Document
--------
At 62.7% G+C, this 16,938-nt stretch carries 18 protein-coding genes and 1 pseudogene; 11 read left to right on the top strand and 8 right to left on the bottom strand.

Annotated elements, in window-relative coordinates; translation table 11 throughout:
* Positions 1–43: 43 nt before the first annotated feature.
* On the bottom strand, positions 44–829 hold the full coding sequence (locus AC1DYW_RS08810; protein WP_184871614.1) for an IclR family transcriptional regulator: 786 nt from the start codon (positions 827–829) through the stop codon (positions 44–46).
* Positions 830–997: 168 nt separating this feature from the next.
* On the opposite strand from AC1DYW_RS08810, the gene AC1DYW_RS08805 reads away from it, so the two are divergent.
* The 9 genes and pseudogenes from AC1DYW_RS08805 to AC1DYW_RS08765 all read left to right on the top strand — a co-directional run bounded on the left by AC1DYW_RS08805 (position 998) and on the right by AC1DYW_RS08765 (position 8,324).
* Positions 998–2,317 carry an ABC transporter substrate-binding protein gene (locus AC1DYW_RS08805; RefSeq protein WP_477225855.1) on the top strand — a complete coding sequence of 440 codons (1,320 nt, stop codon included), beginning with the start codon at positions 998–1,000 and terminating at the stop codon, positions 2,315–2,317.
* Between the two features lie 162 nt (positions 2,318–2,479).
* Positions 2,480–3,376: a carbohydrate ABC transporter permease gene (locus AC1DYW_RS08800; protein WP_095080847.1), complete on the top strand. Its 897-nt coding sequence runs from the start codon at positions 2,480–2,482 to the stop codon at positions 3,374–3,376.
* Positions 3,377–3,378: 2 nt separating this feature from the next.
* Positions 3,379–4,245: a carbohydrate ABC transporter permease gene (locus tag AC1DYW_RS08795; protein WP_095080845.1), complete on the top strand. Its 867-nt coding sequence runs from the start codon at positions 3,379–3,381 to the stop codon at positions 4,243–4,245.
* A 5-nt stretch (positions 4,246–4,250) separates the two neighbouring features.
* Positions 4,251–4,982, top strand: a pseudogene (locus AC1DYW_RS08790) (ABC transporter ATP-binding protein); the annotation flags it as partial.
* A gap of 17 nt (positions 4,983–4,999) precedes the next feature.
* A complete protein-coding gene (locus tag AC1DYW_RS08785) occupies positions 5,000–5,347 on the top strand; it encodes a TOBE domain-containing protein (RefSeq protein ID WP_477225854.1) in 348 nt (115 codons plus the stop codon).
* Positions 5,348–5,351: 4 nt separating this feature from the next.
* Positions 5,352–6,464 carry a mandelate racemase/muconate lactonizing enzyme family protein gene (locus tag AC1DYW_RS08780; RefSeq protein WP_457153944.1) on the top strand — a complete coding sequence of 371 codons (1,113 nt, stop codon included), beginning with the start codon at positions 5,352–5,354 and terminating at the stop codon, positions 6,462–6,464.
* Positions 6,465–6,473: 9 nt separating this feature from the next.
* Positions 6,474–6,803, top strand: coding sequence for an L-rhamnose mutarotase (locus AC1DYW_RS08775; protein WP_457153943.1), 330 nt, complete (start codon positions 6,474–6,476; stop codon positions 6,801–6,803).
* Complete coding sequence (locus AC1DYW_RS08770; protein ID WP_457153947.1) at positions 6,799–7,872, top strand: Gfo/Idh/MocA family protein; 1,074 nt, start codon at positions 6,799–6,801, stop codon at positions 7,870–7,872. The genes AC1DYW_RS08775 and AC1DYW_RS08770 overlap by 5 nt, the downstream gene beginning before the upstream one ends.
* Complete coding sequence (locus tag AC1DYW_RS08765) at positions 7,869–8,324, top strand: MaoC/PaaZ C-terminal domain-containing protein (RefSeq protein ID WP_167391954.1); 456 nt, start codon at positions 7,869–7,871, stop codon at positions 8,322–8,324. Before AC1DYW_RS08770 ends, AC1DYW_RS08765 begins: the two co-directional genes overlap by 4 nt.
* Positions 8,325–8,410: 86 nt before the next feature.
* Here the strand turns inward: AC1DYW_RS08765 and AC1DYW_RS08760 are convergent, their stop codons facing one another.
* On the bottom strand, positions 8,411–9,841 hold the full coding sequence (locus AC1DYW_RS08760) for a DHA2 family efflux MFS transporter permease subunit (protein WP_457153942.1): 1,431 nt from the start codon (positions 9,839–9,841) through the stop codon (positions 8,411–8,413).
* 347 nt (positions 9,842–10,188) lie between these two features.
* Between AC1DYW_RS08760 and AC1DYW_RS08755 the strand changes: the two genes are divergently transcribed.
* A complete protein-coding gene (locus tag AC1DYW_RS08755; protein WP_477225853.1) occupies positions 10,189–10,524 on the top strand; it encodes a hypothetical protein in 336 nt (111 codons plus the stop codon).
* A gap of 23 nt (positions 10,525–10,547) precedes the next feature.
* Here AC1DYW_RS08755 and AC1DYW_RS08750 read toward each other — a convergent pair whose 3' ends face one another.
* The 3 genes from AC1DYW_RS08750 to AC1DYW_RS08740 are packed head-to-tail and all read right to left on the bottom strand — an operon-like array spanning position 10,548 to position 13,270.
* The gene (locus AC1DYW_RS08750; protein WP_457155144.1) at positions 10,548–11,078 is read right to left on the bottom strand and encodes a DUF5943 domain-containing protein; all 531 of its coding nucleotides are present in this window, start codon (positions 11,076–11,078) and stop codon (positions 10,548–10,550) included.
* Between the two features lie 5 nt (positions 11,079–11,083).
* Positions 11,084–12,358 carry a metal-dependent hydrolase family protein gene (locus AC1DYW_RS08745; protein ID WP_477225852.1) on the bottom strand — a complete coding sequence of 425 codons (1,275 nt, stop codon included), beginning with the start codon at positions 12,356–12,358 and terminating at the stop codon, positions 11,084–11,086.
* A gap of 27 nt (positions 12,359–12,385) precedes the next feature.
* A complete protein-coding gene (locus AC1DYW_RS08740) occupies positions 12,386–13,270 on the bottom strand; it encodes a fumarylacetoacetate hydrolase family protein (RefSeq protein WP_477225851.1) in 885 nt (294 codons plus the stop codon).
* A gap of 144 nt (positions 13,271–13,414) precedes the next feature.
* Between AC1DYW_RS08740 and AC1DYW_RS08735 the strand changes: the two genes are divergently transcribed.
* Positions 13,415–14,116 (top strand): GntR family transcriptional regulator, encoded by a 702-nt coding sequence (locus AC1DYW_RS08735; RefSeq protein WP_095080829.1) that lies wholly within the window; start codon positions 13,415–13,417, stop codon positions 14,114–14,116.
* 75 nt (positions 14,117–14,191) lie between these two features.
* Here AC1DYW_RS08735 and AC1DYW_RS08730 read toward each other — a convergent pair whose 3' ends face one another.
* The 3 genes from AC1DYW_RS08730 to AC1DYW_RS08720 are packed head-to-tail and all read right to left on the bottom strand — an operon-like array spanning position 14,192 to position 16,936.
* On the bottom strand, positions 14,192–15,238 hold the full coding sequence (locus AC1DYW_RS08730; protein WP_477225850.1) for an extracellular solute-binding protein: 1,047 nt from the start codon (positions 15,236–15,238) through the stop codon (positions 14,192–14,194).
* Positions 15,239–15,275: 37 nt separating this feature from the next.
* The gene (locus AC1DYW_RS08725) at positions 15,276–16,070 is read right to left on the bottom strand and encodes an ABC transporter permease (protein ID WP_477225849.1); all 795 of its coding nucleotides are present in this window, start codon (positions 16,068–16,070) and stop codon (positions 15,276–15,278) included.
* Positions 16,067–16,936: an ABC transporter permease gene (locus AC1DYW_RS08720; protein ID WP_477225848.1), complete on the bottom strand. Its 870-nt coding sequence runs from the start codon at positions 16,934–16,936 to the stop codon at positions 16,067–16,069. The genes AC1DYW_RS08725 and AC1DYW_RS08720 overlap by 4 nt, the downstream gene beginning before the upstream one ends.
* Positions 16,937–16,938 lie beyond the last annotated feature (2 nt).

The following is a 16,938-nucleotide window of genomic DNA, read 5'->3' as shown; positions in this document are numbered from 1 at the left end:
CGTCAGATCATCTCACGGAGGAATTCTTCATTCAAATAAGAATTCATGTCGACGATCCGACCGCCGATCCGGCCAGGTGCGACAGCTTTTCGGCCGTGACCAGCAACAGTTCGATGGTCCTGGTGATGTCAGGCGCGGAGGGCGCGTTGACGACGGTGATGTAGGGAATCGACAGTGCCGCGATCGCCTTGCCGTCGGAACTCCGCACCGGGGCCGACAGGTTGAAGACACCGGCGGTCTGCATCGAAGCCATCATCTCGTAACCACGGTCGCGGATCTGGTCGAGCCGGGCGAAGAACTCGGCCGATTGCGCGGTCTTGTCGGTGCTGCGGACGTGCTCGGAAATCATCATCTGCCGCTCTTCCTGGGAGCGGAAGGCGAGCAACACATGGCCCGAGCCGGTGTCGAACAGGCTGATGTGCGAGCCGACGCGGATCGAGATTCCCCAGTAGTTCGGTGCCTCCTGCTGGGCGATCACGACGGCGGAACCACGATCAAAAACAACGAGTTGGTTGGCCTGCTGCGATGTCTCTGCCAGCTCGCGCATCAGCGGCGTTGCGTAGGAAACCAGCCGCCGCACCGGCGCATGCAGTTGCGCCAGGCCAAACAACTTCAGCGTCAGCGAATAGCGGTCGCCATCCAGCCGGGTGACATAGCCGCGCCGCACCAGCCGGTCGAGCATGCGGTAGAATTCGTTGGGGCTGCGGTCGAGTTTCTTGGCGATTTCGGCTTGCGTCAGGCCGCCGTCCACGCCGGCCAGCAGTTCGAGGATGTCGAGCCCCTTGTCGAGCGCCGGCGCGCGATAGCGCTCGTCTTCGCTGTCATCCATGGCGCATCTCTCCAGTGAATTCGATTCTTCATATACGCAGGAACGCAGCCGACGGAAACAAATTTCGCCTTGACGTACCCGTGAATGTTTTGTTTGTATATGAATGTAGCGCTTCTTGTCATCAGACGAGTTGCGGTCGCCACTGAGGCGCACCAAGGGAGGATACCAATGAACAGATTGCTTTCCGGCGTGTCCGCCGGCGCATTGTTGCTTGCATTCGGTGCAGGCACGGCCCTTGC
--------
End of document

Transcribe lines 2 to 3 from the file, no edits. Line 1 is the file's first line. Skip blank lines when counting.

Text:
Annotated elements, in window-relative coordinates; translation table 11 throughout:
* Positions 1–43: 43 nt before the first annotated feature.